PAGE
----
When Rachael Kvapil launched her multimedia marketing firm, Pagesculptor Studios, making a video involving mermaids and doing underwater camera work was not something she foresaw. But that’s what she found herself doing when a local aerial acrobatics school hired her to oversee a promotional piece.
“They got two performers who were guys who were pretending to be hearing the sirens’ song and running to them,” Kvapil said. “It shows them coming up with the silks and drowning them in the water.”
“Thank God I’m a swimmer,” she added, “because I was underwater with goggles.”
The slogan for Kvapil’s company is “Helping small businesses do big things,” and it’s an approach she takes to heart. She started small herself, working out of her basement while holding down a full-time job.
Her goal was to help small local businesses reach customers in an increasingly cluttered media biosphere. It was a natural fit for her, she said, because, “I have always extensively loved media. All sorts of media. Whether it’s video or audio or whatever.”
Kvapil grew up in Alaska. Her father worked on the pipeline in the 1970s and most of her childhood was spent in Wasilla. After high school, she left for the Northwest for a few years but eventually found herself in Valdez, married and a mother.
In 1997 her young family moved to Fairbanks, where she earned a bachelor’s degree in journalism from UAF, with minors in marketing and communications. After graduating, she went to work for local television stations, advertising firms, and the Fairbanks Arts Association, where she honed her skills.
Being highly self-motivated, however, meant that it wasn’t long before she was spending her off hours working for herself. “I started doing side projects in 2004,” she said.
One of her earliest clients was the University of Alaska, and that required that she obtain a business license. Thus RKMA, which stood for Rachael Kvapil Multimedia Studio, was born. “It’s always been a side gig for the most part,” she said. “It’s grown and it’s changed. It was originally mostly writing articles and freelancing them statewide.”
Kvapil came of age with the internet, and she said keeping abreast of the rapid changes in online promotions has been key to her success. “I remember doing social media on a flip phone,” she said of her early days.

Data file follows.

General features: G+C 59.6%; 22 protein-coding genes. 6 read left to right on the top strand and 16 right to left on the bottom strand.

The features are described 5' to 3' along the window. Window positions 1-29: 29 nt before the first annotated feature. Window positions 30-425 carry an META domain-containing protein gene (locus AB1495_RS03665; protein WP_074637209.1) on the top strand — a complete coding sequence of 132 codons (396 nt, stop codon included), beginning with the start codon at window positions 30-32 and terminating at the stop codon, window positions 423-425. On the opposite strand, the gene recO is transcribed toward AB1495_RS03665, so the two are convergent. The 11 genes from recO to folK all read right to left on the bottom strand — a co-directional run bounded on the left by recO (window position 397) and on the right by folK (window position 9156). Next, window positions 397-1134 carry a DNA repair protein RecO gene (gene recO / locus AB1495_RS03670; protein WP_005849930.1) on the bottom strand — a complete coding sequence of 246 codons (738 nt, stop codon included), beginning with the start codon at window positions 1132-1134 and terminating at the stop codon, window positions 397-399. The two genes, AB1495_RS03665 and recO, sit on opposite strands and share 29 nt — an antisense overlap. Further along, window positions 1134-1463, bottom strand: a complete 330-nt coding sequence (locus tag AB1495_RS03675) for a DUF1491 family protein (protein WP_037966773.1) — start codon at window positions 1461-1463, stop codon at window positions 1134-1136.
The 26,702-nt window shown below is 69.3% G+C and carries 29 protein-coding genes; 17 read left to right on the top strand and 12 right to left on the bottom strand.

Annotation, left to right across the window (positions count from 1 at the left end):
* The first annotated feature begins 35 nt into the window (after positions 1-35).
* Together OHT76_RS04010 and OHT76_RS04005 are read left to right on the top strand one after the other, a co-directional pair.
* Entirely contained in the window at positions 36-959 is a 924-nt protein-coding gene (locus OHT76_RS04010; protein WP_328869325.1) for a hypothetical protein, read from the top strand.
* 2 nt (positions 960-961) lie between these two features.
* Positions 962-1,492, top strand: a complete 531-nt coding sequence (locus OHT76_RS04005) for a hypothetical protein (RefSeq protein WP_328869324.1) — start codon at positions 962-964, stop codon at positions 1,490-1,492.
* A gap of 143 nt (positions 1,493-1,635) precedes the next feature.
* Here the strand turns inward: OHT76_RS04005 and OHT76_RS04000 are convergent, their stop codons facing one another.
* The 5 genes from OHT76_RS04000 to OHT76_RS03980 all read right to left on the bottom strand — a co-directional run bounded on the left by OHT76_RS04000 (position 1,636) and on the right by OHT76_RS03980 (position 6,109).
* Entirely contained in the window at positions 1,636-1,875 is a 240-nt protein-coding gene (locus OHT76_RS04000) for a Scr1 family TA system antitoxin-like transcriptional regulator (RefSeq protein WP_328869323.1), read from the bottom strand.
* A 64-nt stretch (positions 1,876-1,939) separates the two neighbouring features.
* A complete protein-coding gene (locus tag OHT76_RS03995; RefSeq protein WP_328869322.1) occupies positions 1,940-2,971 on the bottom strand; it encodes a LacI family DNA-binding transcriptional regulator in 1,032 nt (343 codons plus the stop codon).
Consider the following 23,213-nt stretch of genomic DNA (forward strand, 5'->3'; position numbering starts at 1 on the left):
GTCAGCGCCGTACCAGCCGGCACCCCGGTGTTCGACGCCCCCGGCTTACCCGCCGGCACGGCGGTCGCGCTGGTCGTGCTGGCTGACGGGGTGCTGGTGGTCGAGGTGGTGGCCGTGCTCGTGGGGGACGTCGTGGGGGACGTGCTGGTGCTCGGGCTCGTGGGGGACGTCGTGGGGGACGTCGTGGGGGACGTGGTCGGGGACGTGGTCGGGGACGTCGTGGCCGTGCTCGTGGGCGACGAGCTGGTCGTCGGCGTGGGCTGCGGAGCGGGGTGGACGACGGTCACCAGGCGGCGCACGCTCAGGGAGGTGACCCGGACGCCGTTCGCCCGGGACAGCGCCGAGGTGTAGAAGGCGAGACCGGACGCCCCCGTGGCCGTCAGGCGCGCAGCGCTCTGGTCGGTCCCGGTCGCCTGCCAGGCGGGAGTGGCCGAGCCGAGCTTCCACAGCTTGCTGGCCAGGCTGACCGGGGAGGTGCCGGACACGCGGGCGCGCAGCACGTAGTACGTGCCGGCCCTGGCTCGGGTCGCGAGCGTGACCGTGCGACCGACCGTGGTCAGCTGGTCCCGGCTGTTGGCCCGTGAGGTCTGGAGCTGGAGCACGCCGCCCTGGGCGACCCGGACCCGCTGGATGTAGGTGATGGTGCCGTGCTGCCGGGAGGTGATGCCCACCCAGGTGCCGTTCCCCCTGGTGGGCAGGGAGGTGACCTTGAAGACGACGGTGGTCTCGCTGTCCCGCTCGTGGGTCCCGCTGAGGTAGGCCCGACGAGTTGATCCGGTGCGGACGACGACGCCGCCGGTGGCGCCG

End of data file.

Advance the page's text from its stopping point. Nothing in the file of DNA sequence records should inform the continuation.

As building webpages and shooting video eclipsed the writing portion of her work, she changed her business’s name to Pagesculptor in 2009, adding “Studios” in 2018. The name, she said, dates back to when she was in school.
“I interned in college with Ice Alaska. They’re all ice sculptors. I was working on their web page. I thought, I’m not an ice sculptor, but I’m a page sculptor. So that was how it came about.”
Kvapil said a big part of her work involves helping clients target their promotional materials to prospective customers. “When you develop media and media content for webpages, or for social media, you cannot separate the marketing component from it. When you’re making a video, I don’t care if it’s a video of us talking, or of your cats, you have an idea of who you are making that content for.”
With that in mind, she tells prospective clients that they need to decide if a professionally produced marketing campaign will lure more customers than one they do for themselves.
“There is a time and a money correlation. You have to ask yourself, ‘Am I losing money by doing it for myself,” she explained. “Your phone is not going to get something that will be aired on the Super Bowl. A 4K camera will.”
Investing in a 4K camera was a difficult decision for Kvapil, who generally tries to keep her expenses under control. “It was a small heart attack to pay for it, but it was worth it.”
That said, she advises prospective business people to exercise financial caution. “You can do a lot with a little bit of equipment,” she advised. “You don’t need all the super high-end bells and whistles.”
In her field, Kvapil explained, inspiration is more important than technical finesse. Reflecting on the mermaid video, she said, “This is a professional client, but we’re also very creative. You can imagine it in many, many different ways.”
David James lives in Fairbanks.